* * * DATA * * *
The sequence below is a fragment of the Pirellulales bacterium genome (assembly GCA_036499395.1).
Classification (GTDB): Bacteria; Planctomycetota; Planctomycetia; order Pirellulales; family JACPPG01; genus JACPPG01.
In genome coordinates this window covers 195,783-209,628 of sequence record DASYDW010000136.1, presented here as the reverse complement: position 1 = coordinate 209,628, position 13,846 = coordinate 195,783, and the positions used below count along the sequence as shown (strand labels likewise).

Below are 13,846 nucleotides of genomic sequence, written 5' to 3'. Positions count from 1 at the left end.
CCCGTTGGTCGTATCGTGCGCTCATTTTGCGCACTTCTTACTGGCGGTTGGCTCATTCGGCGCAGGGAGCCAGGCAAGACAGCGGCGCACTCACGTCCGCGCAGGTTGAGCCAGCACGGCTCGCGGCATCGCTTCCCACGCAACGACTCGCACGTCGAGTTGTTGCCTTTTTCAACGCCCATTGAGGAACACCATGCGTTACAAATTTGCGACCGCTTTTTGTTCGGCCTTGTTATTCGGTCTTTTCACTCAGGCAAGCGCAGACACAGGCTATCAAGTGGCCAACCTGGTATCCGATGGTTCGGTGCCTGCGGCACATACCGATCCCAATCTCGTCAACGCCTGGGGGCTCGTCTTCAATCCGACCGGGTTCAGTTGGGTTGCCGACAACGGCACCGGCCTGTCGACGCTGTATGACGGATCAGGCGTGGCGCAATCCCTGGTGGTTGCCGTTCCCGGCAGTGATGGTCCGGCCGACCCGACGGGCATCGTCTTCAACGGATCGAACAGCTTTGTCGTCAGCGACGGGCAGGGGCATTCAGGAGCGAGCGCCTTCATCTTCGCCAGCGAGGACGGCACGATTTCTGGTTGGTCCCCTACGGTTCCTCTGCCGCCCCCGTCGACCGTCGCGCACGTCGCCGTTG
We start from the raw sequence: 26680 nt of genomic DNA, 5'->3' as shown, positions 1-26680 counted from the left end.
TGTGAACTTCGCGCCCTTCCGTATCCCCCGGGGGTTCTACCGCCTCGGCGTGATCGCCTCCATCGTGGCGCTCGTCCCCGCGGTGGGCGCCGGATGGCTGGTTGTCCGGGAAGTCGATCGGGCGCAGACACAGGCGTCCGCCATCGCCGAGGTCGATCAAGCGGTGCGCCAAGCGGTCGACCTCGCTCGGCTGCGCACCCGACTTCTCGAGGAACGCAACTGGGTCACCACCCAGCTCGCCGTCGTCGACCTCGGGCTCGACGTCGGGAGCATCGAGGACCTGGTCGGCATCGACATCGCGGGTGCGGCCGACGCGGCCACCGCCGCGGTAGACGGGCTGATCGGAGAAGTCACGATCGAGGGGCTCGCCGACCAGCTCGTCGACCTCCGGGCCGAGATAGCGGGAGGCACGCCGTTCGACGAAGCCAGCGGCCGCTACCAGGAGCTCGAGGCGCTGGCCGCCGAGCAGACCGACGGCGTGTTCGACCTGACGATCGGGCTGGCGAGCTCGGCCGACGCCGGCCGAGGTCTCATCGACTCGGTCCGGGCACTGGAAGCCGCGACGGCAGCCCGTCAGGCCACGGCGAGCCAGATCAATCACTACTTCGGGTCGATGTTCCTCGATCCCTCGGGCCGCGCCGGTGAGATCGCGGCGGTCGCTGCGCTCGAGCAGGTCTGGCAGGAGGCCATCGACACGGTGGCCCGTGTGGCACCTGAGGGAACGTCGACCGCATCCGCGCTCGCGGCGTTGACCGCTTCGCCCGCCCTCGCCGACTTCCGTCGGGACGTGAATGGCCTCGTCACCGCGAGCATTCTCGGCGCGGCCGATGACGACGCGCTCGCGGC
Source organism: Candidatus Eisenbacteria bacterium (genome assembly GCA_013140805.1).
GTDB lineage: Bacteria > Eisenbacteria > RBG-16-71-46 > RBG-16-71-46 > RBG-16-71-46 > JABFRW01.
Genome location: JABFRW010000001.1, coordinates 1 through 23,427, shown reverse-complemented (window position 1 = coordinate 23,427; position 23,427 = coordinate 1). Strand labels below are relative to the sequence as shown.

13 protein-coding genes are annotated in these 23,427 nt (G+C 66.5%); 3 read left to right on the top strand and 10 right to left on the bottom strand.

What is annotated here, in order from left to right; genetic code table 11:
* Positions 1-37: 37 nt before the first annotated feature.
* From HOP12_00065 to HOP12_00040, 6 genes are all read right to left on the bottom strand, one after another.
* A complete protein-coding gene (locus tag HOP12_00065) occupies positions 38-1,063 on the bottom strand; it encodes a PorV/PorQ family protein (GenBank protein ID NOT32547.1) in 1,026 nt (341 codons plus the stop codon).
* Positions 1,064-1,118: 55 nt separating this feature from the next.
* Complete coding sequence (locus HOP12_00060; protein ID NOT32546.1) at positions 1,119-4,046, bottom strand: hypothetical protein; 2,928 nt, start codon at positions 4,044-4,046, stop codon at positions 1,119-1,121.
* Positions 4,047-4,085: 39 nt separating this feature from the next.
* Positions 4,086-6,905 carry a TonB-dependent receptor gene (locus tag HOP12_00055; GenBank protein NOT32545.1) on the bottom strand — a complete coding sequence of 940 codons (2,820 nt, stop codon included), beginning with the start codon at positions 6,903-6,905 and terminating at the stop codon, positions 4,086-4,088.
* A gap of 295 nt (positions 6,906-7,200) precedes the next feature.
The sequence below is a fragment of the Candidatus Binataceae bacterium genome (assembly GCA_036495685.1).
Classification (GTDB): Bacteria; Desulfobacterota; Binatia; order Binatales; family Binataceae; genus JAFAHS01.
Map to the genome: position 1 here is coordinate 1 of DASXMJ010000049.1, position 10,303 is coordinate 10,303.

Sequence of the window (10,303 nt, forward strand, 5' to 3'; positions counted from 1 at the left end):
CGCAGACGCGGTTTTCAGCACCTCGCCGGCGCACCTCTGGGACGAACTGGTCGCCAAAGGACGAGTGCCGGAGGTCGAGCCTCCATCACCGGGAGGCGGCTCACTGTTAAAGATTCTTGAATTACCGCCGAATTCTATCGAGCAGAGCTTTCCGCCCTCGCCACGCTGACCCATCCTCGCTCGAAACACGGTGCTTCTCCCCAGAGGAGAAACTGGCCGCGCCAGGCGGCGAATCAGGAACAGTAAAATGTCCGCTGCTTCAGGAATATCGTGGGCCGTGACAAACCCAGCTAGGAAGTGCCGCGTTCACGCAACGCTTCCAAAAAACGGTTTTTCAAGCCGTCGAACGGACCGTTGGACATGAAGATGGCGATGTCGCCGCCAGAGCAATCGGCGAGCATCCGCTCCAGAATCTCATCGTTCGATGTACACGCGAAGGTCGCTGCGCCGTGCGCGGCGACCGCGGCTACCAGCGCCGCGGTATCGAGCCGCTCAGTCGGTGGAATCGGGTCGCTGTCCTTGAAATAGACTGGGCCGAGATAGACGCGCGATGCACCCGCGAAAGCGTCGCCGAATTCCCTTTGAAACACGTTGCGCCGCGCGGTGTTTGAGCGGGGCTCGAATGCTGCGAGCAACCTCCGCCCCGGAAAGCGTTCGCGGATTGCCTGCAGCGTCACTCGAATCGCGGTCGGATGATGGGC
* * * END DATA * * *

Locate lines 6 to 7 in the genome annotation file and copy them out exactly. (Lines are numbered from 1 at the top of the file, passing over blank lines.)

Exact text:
We start from the raw sequence: 26680 nt of genomic DNA, 5'->3' as shown, positions 1-26680 counted from the left end.
TGTGAACTTCGCGCCCTTCCGTATCCCCCGGGGGTTCTACCGCCTCGGCGTGATCGCCTCCATCGTGGCGCTCGTCCCCGCGGTGGGCGCCGGATGGCTGGTTGTCCGGGAAGTCGATCGGGCGCAGACACAGGCGTCCGCCATCGCCGAGGTCGATCAAGCGGTGCGCCAAGCGGTCGACCTCGCTCGGCTGCGCACCCGACTTCTCGAGGAACGCAACTGGGTCACCACCCAGCTCGCCGTCGTCGACCTCGGGCTCGACGTCGGGAGCATCGAGGACCTGGTCGGCATCGACATCGCGGGTGCGGCCGACGCGGCCACCGCCGCGGTAGACGGGCTGATCGGAGAAGTCACGATCGAGGGGCTCGCCGACCAGCTCGTCGACCTCCGGGCCGAGATAGCGGGAGGCACGCCGTTCGACGAAGCCAGCGGCCGCTACCAGGAGCTCGAGGCGCTGGCCGCCGAGCAGACCGACGGCGTGTTCGACCTGACGATCGGGCTGGCGAGCTCGGCCGACGCCGGCCGAGGTCTCATCGACTCGGTCCGGGCACTGGAAGCCGCGACGGCAGCCCGTCAGGCCACGGCGAGCCAGATCAATCACTACTTCGGGTCGATGTTCCTCGATCCCTCGGGCCGCGCCGGTGAGATCGCGGCGGTCGCTGCGCTCGAGCAGGTCTGGCAGGAGGCCATCGACACGGTGGCCCGTGTGGCACCTGAGGGAACGTCGACCGCATCCGCGCTCGCGGCGTTGACCGCTTCGCCCGCCCTCGCCGACTTCCGTCGGGACGTGAATGGCCTCGTCACCGCGAGCATTCTCGGCGCGGCCGATGACGACGCGCTCGCGGC